In the middle of December, we were left wondering what exactly was wrong with Texas A&M following the transfers of two talented quarterbacks. Kyler Murray ended up hitching his wagon to the Oklahoma Sooners, and Kyle Allen landed with the Houston Cougars. In a recent interview, Allen shed some light on his feelings on the state of Texas A&M football, and it does nothing to paint a pretty picture for head coach Kevin Sumlin.
Texas A&M hit a football high during its first year in the SEC, as Johnny Manziel ran wild on his way to a Heisman Trophy. It was a landmark season for Texas A&M, and it seems the Aggies got caught up in the fun and have tried to keep that emotional high rolling with far less success. In this new age of Texas A&M football, Allen suggests the Aggies have struggled to tone things down in the post-Manziel era.
“I think the culture was a big part of it, and I think that stems from Johnny’s era there — the way that they let Johnny and [others] act there,” Allen said to Dennis Dodd of CBSSports.com. That statement alone should resonate given Manziel’s continued lifestyle after he has left Texas A&M for the NFL. As far as Texas A&M is concerned though, Allen suggests the program has struggled to move on.
“When you don’t have players like Johnny and [others] there anymore, you have to really come together as a team and scrap for wins,” Allen said.
“We had a lot of people who were talking about the same goal but weren’t all committed and on the same page to get to that goal,” Allen said.
“For you to win in the SEC — especially the SEC West — 10 games a year and be a controlling powerhouse in that conference, you can’t have a bunch of people going different ways.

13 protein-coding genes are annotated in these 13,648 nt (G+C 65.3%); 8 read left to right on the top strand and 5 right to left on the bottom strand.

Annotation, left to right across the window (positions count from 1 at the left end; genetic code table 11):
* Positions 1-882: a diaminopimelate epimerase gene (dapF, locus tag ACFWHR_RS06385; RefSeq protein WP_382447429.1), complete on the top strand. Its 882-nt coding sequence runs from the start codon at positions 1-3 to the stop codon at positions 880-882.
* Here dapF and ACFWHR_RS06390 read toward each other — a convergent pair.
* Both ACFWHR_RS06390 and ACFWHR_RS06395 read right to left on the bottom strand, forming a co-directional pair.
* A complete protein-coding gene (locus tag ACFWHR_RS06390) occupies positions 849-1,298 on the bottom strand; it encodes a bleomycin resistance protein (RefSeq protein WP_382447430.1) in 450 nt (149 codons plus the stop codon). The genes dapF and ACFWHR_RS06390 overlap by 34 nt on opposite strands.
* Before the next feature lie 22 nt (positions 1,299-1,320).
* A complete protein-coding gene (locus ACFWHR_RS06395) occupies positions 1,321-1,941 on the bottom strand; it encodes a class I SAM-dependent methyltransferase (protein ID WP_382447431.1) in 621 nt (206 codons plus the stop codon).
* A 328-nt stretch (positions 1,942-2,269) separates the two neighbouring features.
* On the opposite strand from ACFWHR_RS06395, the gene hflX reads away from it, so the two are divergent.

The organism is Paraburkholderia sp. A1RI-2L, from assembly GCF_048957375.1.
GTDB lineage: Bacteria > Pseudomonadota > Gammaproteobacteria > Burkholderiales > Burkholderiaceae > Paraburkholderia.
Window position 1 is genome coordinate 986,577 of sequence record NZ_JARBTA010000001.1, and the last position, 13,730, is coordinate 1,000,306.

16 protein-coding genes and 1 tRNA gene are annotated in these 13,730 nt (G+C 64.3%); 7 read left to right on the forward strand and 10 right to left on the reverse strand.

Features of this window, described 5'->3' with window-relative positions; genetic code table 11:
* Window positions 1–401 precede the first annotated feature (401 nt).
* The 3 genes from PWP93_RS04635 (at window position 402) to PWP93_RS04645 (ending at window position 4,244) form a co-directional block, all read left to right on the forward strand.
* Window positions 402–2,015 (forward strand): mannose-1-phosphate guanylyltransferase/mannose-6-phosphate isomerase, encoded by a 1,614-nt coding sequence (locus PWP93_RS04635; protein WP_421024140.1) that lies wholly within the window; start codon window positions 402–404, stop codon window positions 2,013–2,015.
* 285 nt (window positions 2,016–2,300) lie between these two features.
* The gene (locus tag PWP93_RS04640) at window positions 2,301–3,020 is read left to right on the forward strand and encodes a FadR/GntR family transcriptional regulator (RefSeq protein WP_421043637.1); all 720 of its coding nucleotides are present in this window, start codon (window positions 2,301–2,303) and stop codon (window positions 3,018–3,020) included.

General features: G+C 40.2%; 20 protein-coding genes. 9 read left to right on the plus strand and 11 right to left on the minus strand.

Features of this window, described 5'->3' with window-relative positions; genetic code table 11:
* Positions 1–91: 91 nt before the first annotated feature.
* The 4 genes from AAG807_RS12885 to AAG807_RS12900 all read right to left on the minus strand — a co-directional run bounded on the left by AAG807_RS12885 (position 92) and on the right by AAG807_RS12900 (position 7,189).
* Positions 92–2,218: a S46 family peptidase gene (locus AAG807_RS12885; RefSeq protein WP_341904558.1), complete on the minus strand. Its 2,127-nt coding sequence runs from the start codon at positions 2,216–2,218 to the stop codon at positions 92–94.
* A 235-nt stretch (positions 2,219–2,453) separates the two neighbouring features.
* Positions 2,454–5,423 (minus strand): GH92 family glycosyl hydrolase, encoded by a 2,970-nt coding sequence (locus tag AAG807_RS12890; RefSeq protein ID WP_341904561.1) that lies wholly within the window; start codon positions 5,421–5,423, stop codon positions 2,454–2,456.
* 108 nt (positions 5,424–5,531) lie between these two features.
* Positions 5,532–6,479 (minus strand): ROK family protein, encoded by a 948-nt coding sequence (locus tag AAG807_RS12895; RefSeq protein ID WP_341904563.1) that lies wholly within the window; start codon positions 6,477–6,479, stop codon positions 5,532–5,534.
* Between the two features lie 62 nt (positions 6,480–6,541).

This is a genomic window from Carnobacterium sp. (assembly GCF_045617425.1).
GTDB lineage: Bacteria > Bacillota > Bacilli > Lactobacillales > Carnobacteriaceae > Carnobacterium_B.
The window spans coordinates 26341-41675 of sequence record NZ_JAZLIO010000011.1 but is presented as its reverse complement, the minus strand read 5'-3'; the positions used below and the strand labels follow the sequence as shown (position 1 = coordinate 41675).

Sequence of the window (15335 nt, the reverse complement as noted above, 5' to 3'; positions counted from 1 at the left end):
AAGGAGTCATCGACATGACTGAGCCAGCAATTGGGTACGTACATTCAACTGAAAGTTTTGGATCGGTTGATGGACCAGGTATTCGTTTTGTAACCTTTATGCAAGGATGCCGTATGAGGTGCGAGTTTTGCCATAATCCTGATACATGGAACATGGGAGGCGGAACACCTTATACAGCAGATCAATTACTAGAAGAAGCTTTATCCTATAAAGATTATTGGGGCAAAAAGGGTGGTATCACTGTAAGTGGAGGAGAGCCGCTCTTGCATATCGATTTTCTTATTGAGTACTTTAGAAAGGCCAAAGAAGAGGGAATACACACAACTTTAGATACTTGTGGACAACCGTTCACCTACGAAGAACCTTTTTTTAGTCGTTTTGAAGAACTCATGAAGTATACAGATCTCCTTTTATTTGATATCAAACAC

“Everyone wasn’t in a straight line. Everyone was going this way, this way, this way. We had a ton of talent there. I think that, once you get all the right coaches there and get the vision right, you can do a lot of things.”
Those quotes do not paint a good picture for Sumlin, who received a vote of confidence from Texas A&M’s now former athletics director. “Sumlin has lost control of the Aggies” is the major takeaway you can gather from Allen, who opted to leave the madness behind for what he hopes will be a much more stable situation at Houston, a program that is coming off a 13-1 season with a New Years Six bowl victory under first-year head coach Tom Herman.
Allen could have been a starting quarterback in College Station in 2016, especially with Murray departing as well, but instead, he’ll willingly sit out the 2016 season due to NCAA transfer rules and hope to bounce back in 2017.
The 2016 season could be a pivotal one for Sumlin. The pressure for Texas A&M to take steps forward as a challenger in the SEC is rising after the school and donors have committed so much to the massive renovation of Kyle Field. Sumlin is paid a lot of money and really has had one really good season at Texas A&M. He has recruited well in the first few years in the SEC, but just lost a recruiting edge after being outranked by the Texas Longhorns in the past recruiting cycle.
Is momentum swinging in a way Sumlin can sway back in his favor, or will Sumlin be knocked off as criticisms rise and stories like Allen’s spread?
It is worth reminding readers there are always two sides of every story. Allen could simply be a hurt and/or angry former player who is spilling beans that may be more substantial in print than they may actually be in real life. Regardless of how much of what Allen says is true, Sumlin can ease some of the tension in College Station with a solid season in 2016.